|Commonwealth of England, Scotland and Ireland|
Territory of Commonwealth in 1659
|Government||Commonwealth under family dictatorship|
|-||Upper house||Other House
|-||Lower house||House of Commons
|-||Instrument of Government||16 December 1653|
|-||Humble Petition and Advice||25 May 1657|
|-||R. Cromwell's resignation||25 May 1659|
The Protectorate was the period during the Commonwealth (or, to monarchists, the Interregnum) when England (which at that time included Wales), Ireland and Scotland were governed by a Lord Protector. The Protectorate began in 1653 when, following the dissolution of the Rump Parliament and then Barebone's Parliament, Oliver Cromwell was appointed Lord Protector of the Commonwealth under the terms of the Instrument of Government. In 1659 the Protectorate Parliament was dissolved by the Committee of Safety as Richard Cromwell, who had succeeded his father as Lord Protector, was unable to keep control of the Parliament and the Army. This marked the end of the Protectorate and the start of a second period of rule by the Rump Parliament as the legislative and the Council of State as the executive.
Since 1649 and prior to the Protectorate, England, Ireland and later Scotland had been governed as a republic by the Council of State and the Rump Parliament. The Act declaring England to be a Commonwealth, which established England, together with "all the Dominions and Territoryes thereunto belonging", as a republic, had been passed on 19 May 1649, following the trial and execution of Charles I in January of that year. All of Ireland came under the same governance (after the successful Cromwellian conquest of Ireland) with the appointment of a Parliamentary military governor in Dublin. Scotland was invaded, subjugated and placed under an English military governor first appointed in 1651.
The process of placing the governance of Scotland on a more long term constitutional footing began shortly after the defeat of the Scottish Royalists and Charles II at the Battle of Worcester. On 28 October 1651 the English Rump Parliament passed a declaration for union of the English and Scottish parliaments, but the process was not completed until the an Act of Union was passed on 26 June 1657 (See Tender of Union).
On 20 April 1653, after learning that Parliament was attempting to stay in session despite an agreement to dissolve, and having failed to come up with a working constitution, Cromwell, with the backing of the Grandees in the Army Council, marched soldiers into the debating chamber and forcibly ended the Rump's session.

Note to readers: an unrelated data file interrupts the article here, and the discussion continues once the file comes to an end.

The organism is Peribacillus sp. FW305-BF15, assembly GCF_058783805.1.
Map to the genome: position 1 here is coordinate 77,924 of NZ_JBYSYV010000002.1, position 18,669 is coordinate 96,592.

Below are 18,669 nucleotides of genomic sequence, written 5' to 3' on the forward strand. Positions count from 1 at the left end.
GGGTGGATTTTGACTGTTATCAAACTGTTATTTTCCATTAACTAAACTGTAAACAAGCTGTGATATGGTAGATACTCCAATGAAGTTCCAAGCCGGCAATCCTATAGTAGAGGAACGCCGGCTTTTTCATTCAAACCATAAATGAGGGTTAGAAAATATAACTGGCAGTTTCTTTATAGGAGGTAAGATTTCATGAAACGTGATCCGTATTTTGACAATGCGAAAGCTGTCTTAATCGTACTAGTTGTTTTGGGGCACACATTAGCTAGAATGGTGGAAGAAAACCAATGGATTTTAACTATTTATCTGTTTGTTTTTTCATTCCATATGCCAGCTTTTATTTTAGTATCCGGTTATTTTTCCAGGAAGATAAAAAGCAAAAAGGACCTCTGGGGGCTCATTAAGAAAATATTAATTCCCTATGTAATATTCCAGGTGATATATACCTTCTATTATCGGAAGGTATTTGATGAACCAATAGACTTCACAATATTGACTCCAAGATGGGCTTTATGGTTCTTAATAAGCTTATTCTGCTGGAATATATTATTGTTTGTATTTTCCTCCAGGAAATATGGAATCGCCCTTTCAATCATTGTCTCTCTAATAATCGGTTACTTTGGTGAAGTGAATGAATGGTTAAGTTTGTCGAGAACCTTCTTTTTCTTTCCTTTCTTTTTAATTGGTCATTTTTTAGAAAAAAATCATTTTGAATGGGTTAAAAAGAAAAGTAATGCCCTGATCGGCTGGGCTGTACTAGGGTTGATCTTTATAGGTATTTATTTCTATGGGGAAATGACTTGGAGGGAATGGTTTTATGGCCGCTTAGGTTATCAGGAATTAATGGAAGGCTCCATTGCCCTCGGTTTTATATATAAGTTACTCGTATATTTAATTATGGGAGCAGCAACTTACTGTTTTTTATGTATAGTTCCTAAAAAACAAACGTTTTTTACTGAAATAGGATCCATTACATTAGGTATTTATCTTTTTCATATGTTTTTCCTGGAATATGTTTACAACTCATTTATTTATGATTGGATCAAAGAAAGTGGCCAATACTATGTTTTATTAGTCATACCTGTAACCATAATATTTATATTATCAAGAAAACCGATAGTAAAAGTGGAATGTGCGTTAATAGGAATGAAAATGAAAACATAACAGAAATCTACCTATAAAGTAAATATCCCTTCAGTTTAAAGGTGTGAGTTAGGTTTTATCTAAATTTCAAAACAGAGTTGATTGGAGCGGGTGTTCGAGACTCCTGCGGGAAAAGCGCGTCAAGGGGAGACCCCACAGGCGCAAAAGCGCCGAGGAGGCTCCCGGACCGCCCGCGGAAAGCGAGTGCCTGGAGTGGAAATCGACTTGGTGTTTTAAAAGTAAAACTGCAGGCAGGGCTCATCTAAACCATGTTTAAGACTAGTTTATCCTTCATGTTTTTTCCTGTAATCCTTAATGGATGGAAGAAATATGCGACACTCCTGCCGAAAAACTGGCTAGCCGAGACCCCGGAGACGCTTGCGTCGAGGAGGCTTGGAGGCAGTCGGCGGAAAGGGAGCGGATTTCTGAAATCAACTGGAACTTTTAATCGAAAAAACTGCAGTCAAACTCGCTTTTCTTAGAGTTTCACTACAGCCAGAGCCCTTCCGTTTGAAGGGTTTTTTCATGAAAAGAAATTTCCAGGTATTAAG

Within a month of the Rump's dismissal, Oliver Cromwell on the advice of Thomas Harrison and with the support of other officers in the Army, sent a request to Congregational churches in every county to nominate those they considered fit to take part in the new government. On 4 July a Nominated Assembly, nicknamed the "Assembly of Saints" or Barebone's Parliament (named after one of its members), took on the role of more traditional English Parliaments. However it proved just as difficult for the Grandees to control and was in addition a subject of popular ridicule, so on 8 December 1653 MPs who supported Cromwell engineered its end by passing a dissolution motion at a time of day when the house usually had few members in attendance. Those who refused to recognise the motion were forcibly ejected by soldiers.
The collapse of the radical consensus which had spawned the Nominated Assembly led to the Grandees passing the Instrument of Government in the Council of State which paved the way for the Protectorate.
Rule of Oliver Cromwell
After the dissolution of the Barebones Parliament, John Lambert put forward a new constitution known as the Instrument of Government, closely modelled on the Heads of Proposals. It made Cromwell Lord Protector for life to undertake “the chief magistracy and the administration of government”. He had the power to call and dissolve Parliaments but obliged under the Instrument to seek the majority vote of the Council of State. However, Cromwell's power was also buttressed by his continuing popularity among the army, which he had built up during the civil wars, and which he subsequently prudently guarded. Cromwell was sworn in as Lord Protector on 16 December 1653.
Rule of the Major-Generals
The first Protectorate parliament met on 3 September 1654, and after some initial gestures approving appointments previously made by Cromwell, began to work on a moderate programme of constitutional reform. Rather than opposing Parliament’s bill, Cromwell dissolved them on 22 January 1655. After a royalist uprising led by Sir John Penruddock, Cromwell (influenced by Lambert) divided England into military districts ruled by Army Major-Generals who answered only to him. The fifteen major generals and deputy major generals—called "godly governors"—were central not only to national security, but Cromwell's moral crusade. The generals not only supervised militia forces and security commissions, but collected taxes and ensured support for the government in the English and Welsh provinces. Commissioners for securing the peace of the commonwealth were appointed to work with them in every county. While a few of these commissioners were career politicians, most were zealous puritans who welcomed the major-generals with open arms and embraced their work with enthusiasm. However, the major-generals lasted less than a year. Many feared they threatened their reform efforts and authority. Their position was further harmed by a tax proposal by Major General John Desborough to provide financial backing for their work, which the second Protectorate parliament—instated in September 1656—voted down for fear of a permanent military state. Ultimately, however, Cromwell's failure to support his men, sacrificing them to his opponents, caused their demise. Their activities between November 1655 and September 1656 had, however, reopened the wounds of the 1640s and deepened antipathies to the regime.